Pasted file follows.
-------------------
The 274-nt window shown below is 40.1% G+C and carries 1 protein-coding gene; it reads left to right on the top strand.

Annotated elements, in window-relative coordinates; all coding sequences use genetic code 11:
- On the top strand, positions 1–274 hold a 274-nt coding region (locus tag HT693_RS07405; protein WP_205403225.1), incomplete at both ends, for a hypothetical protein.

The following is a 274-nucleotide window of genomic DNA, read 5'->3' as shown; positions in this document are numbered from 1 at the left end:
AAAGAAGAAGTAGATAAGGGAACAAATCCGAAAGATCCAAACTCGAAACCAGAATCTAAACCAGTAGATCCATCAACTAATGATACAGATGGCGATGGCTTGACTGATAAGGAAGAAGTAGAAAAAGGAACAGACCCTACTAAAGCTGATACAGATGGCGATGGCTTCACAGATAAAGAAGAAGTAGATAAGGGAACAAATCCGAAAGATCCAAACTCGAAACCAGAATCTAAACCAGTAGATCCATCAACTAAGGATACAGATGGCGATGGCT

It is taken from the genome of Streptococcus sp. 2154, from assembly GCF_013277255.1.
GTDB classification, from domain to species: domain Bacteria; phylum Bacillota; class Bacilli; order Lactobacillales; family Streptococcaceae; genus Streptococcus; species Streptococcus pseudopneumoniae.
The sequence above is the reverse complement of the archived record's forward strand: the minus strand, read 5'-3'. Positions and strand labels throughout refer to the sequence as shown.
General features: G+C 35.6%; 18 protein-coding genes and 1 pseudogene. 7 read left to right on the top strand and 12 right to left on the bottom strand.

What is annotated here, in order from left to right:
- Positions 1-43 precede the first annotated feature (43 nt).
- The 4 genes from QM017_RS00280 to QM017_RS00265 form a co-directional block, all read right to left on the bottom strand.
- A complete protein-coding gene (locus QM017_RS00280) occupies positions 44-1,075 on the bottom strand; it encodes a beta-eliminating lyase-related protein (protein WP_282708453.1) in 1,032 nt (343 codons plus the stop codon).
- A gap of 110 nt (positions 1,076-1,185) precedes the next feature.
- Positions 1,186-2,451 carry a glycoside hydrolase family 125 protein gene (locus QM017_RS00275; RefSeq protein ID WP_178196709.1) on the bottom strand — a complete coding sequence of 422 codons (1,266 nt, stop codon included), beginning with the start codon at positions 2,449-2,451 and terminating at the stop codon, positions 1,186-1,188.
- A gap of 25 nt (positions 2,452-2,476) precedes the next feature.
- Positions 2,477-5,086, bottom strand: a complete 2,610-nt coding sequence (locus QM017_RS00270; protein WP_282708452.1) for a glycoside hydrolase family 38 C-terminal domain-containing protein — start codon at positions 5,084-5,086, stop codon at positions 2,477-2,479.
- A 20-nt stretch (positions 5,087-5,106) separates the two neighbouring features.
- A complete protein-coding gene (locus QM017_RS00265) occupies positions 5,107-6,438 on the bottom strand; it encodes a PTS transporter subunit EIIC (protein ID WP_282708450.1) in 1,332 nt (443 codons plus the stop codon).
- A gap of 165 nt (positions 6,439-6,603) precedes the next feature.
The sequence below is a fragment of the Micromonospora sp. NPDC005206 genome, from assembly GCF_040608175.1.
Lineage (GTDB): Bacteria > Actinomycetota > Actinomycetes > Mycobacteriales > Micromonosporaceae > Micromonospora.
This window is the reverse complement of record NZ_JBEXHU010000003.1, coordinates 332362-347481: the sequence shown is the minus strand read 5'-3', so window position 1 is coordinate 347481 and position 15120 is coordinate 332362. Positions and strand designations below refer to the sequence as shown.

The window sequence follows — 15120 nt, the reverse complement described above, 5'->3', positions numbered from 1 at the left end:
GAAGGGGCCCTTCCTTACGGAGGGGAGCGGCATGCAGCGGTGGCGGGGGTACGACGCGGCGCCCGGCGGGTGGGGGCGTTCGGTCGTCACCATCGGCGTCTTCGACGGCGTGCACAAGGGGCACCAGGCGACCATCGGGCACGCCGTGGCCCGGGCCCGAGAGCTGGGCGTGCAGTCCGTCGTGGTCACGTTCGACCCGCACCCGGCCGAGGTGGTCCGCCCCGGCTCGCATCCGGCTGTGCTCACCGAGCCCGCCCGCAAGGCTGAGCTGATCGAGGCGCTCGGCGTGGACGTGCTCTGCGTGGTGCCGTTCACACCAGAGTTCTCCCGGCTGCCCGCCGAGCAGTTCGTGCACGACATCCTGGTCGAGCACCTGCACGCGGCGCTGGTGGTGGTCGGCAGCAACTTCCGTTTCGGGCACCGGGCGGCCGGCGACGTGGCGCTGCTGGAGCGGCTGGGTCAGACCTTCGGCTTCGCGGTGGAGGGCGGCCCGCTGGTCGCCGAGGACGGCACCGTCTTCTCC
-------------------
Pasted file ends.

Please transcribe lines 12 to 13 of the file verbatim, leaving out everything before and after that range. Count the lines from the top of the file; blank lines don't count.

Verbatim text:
- The 4 genes from QM017_RS00280 to QM017_RS00265 form a co-directional block, all read right to left on the bottom strand.
- A complete protein-coding gene (locus QM017_RS00280) occupies positions 44-1,075 on the bottom strand; it encodes a beta-eliminating lyase-related protein (protein WP_282708453.1) in 1,032 nt (343 codons plus the stop codon).